You’ve just about made it through another working week. Reward yourself by indulging in a few of these tasty morsels:
The man whose rapier-like wit has been directed at the likes of Karl Benson turns on the charm with the O’Bannon plaintiffs.
When asked his response to high-profile athletes such as Texas A&M’s Johnny Manziel producing more jersey sales and revenue for their schools because of their play, Delany cited A&M’s storied history (founded in 1876).
“If Johnny Manziel was playing arena football tomorrow, what is his uniform worth?” Delany said.
Gee, Jimbo, I don’t know. Maybe we should ask Kevin Ware about that. Or any other athlete in any other sporting venue who’s allowed to make a buck off his or her name. Or maybe we could ask some of these good folks. I’m sure somebody could come up with a number for you, not that you’re willing to pay a penny of it.
By the way, the NCAA just announced it turned a nifty $71 million dollar profit – “surplus”, as the organization prefers to call it – last year, in large part based on the nearly $709 million it earned from television and marketing rights fees. Sounds like they’ll need it to pay for all that lawyering coming up, per Delany.
Big Ten commissioner Jim Delany is preparing for a fight in the Ed O’Bannon antitrust lawsuit that could alter the college athletics amateurism model.
Delany told reporters on Wednesday that he’s not expecting a settlement in the case, which began in 2009 over the NCAA’s profits from the likeness of former athletes. Delany believes the case — which could cut into the conference’s multibillion-dollar television revenue streams — will likely “go all the way.”
“There should be no compromise on it,” Delany said.
Suck it, Manziel.
Hey, remember that whole Penn State investigation (or should it be “investigation”?) where the NCAA felt like it had to do something and sort of made things up as it went along to get to the result it wanted? Good times. Many of you weren’t concerned about it, as the cause was so noble and just and all.
So if this turns into a new crusade, I presume you guys won’t have a problem in the world with it. Because Mark Emmert means well.
“Female athletes, particularly basketball players, seem to be getting singled out in gender identity during games. What can the NCAA do about this?” one woman from Purdue asked.
Emmert asked what she thought could be done. The woman suggested sanctioning schools for improper behavior from fans.
“I would certainly support a proposal that would do that,” Emmert said. “If that’s a rule that makes sense and there ought to be some sanctioning like that, then I hope the membership brings that forward. I think that would make good sense.”
Who doesn’t like busting into a couple of choruses of “Kumbaya” now and then?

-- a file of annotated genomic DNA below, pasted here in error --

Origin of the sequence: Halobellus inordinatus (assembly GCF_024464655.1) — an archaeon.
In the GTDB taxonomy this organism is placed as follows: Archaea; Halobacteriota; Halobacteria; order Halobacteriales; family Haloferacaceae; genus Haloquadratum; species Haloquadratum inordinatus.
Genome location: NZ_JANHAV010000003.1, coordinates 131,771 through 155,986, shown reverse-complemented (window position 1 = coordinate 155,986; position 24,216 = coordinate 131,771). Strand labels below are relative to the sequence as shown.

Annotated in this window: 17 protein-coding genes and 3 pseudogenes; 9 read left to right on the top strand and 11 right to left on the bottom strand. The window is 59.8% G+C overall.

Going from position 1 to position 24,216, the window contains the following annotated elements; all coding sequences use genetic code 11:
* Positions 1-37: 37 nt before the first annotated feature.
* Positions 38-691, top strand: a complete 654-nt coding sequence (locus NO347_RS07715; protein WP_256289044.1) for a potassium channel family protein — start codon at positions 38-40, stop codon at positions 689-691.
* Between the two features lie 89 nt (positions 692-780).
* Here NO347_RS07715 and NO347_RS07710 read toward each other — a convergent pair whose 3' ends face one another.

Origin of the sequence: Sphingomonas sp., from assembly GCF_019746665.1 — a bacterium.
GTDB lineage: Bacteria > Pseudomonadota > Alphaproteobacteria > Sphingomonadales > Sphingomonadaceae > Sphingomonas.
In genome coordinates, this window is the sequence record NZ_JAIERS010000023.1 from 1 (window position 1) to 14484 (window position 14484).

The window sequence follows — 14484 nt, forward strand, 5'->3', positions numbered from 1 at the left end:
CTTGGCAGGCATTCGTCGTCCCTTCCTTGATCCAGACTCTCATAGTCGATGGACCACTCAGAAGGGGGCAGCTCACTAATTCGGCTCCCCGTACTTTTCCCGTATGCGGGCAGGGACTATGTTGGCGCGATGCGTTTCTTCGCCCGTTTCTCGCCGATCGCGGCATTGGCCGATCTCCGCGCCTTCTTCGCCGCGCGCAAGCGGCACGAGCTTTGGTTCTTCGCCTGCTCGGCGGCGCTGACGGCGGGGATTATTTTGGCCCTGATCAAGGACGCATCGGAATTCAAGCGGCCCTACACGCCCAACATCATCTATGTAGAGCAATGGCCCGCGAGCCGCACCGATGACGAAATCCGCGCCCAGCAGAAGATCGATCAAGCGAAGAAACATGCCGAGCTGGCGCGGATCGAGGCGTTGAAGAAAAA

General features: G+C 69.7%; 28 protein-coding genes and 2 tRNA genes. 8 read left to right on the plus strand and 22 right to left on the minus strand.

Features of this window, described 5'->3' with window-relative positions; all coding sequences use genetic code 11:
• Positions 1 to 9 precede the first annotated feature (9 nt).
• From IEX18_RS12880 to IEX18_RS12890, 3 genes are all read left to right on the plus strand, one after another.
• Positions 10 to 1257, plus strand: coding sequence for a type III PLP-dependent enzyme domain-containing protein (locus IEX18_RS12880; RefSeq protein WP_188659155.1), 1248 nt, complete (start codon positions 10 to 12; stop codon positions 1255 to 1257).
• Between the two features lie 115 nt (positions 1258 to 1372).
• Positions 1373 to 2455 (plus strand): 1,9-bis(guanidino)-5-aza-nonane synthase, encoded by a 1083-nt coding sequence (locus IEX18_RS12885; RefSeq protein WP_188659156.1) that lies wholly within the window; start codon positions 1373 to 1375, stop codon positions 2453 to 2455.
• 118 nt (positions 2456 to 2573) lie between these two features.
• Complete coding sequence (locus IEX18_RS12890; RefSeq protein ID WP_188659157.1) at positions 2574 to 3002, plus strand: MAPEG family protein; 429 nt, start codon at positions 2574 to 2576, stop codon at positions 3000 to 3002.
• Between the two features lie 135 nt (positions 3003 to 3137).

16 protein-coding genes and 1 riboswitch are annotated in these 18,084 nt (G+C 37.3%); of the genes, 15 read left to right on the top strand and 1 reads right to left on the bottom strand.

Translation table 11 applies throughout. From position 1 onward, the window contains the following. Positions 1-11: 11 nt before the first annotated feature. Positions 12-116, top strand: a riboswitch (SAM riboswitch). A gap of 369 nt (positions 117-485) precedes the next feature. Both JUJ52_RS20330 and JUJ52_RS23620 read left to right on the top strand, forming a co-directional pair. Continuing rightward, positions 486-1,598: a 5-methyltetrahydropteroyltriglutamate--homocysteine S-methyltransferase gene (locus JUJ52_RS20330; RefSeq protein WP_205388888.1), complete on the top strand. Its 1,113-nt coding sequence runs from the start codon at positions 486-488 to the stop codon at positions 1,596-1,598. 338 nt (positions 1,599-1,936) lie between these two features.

Yeah, this crap is nuts. Although I have to admit if it turns out that Alabama and Auburn could get into trouble over the callers on Finebaum, I might have to reconsider my objection to it.
I know he’s got a long way to go, but I’m willing to bet right now that cooperating with the NCAA will go down as the dumbest thing A.J. Green ever does his entire life. And whichever compliance genius in Athens advised that course of action ought to be unceremoniously shown the door.
In case you can’t tell, I’m still not over that damned suspension.
Mercifully, it’s a Tebow-free buffet.
- “The cool thing is I would’ve beat the crap out of my body and now I don’t have to,” Pollack said. “I couldn’t do what (David) Greene has done and be an insurance guy. I have to have football in me and it’s in my blood. If I weren’t doing this I’d be coaching.”
- Here’s a suggestion to let current players serve on the selection committee. Would they be paid for that?
- David Greene likes what he sees out of Georgia’s offense.
- How bad was Auburn’s offensive line last season? This bad: “Ball carriers got back to the line of scrimmage less than 80% of the time…”
- Fighting the NCAA – it’s not just for Jerry Tarkanian anymore.
- Athlon ranks the SEC running backs, and Georgia finds itself with #1 and #4 on the list.
- Before you ask yourself what kids like Bray and Geathers were thinking by leaving school early for the NFL draft, consider that they could have taken steps to keep the option of returning to college after the draft, but chose not to do so.
- Tech fans, the AJ-C has your consolation for the lousy draft right here.
- Mark Schlabach’s preseason top 25 list (I know, I know) is ordered by which teams have the easiest path to an undefeated season, which is how you get Ohio State at number one and Louisville fourth.
- Or if you’d prefer to look at another man’s win projections for next season’s top 25, here you go.